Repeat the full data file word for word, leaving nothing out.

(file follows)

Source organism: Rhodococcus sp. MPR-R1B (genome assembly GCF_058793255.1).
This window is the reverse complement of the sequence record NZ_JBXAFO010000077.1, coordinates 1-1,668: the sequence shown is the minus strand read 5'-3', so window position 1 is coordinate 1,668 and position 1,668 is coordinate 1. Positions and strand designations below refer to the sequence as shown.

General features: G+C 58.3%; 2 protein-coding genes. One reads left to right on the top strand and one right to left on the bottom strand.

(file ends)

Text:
Source organism: Rhodococcus sp. MPR-R1B (genome assembly GCF_058793255.1).
This window is the reverse complement of the sequence record NZ_JBXAFO010000077.1, coordinates 1-1,668: the sequence shown is the minus strand read 5'-3', so window position 1 is coordinate 1,668 and position 1,668 is coordinate 1. Positions and strand designations below refer to the sequence as shown.

General features: G+C 58.3%; 2 protein-coding genes. One reads left to right on the top strand and one right to left on the bottom strand.